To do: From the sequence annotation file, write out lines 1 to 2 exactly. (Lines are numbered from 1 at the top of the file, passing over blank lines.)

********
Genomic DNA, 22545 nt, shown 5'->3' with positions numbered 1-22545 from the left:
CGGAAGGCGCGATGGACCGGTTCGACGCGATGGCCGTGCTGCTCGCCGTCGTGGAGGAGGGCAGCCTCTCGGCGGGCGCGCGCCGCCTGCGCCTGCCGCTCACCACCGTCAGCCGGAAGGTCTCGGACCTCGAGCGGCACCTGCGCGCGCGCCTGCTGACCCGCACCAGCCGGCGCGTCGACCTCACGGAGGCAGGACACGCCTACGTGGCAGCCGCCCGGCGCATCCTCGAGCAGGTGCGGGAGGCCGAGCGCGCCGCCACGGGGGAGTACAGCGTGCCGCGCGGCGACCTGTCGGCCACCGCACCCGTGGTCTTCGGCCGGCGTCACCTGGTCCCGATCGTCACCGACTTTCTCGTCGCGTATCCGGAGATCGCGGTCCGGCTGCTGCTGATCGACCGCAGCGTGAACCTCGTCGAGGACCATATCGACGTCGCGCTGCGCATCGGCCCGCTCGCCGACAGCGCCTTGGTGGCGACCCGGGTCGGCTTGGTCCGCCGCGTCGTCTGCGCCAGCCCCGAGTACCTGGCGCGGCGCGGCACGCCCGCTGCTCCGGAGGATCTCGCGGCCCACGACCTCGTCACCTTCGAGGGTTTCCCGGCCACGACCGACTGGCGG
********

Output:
Genomic DNA, 22545 nt, shown 5'->3' with positions numbered 1-22545 from the left:
CGGAAGGCGCGATGGACCGGTTCGACGCGATGGCCGTGCTGCTCGCCGTCGTGGAGGAGGGCAGCCTCTCGGCGGGCGCGCGCCGCCTGCGCCTGCCGCTCACCACCGTCAGCCGGAAGGTCTCGGACCTCGAGCGGCACCTGCGCGCGCGCCTGCTGACCCGCACCAGCCGGCGCGTCGACCTCACGGAGGCAGGACACGCCTACGTGGCAGCCGCCCGGCGCATCCTCGAGCAGGTGCGGGAGGCCGAGCGCGCCGCCACGGGGGAGTACAGCGTGCCGCGCGGCGACCTGTCGGCCACCGCACCCGTGGTCTTCGGCCGGCGTCACCTGGTCCCGATCGTCACCGACTTTCTCGTCGCGTATCCGGAGATCGCGGTCCGGCTGCTGCTGATCGACCGCAGCGTGAACCTCGTCGAGGACCATATCGACGTCGCGCTGCGCATCGGCCCGCTCGCCGACAGCGCCTTGGTGGCGACCCGGGTCGGCTTGGTCCGCCGCGTCGTCTGCGCCAGCCCCGAGTACCTGGCGCGGCGCGGCACGCCCGCTGCTCCGGAGGATCTCGCGGCCCACGACCTCGTCACCTTCGAGGGTTTCCCGGCCACGACCGACTGGCGG